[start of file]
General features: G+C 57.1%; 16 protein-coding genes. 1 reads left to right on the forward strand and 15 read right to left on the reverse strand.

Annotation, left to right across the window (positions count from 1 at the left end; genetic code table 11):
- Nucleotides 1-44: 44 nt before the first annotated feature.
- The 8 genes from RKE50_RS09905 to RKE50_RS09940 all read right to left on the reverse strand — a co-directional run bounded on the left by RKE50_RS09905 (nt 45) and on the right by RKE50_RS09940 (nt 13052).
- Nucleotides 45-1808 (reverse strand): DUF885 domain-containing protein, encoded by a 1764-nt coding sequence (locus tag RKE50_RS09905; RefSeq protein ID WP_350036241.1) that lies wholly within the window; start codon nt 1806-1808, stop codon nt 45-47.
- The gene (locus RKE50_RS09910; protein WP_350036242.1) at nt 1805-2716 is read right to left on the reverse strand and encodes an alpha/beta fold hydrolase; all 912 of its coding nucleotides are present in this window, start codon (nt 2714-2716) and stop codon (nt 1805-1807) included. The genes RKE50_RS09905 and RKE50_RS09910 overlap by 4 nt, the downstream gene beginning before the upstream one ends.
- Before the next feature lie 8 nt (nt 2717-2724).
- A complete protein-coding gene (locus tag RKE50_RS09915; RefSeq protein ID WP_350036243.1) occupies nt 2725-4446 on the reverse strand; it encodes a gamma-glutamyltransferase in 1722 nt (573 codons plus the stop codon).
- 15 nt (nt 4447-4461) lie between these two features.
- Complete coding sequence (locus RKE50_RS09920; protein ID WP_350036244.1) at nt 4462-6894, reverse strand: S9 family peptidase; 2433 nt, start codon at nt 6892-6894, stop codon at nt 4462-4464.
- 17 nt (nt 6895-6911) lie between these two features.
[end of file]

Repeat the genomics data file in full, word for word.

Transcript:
General features: G+C 57.1%; 16 protein-coding genes. 1 reads left to right on the forward strand and 15 read right to left on the reverse strand.

Annotation, left to right across the window (positions count from 1 at the left end; genetic code table 11):
- Nucleotides 1-44: 44 nt before the first annotated feature.
- The 8 genes from RKE50_RS09905 to RKE50_RS09940 all read right to left on the reverse strand — a co-directional run bounded on the left by RKE50_RS09905 (nt 45) and on the right by RKE50_RS09940 (nt 13052).
- Nucleotides 45-1808 (reverse strand): DUF885 domain-containing protein, encoded by a 1764-nt coding sequence (locus tag RKE50_RS09905; RefSeq protein ID WP_350036241.1) that lies wholly within the window; start codon nt 1806-1808, stop codon nt 45-47.
- The gene (locus RKE50_RS09910; protein WP_350036242.1) at nt 1805-2716 is read right to left on the reverse strand and encodes an alpha/beta fold hydrolase; all 912 of its coding nucleotides are present in this window, start codon (nt 2714-2716) and stop codon (nt 1805-1807) included. The genes RKE50_RS09905 and RKE50_RS09910 overlap by 4 nt, the downstream gene beginning before the upstream one ends.
- Before the next feature lie 8 nt (nt 2717-2724).
- A complete protein-coding gene (locus tag RKE50_RS09915; RefSeq protein ID WP_350036243.1) occupies nt 2725-4446 on the reverse strand; it encodes a gamma-glutamyltransferase in 1722 nt (573 codons plus the stop codon).
- 15 nt (nt 4447-4461) lie between these two features.
- Complete coding sequence (locus RKE50_RS09920; protein ID WP_350036244.1) at nt 4462-6894, reverse strand: S9 family peptidase; 2433 nt, start codon at nt 6892-6894, stop codon at nt 4462-4464.
- 17 nt (nt 6895-6911) lie between these two features.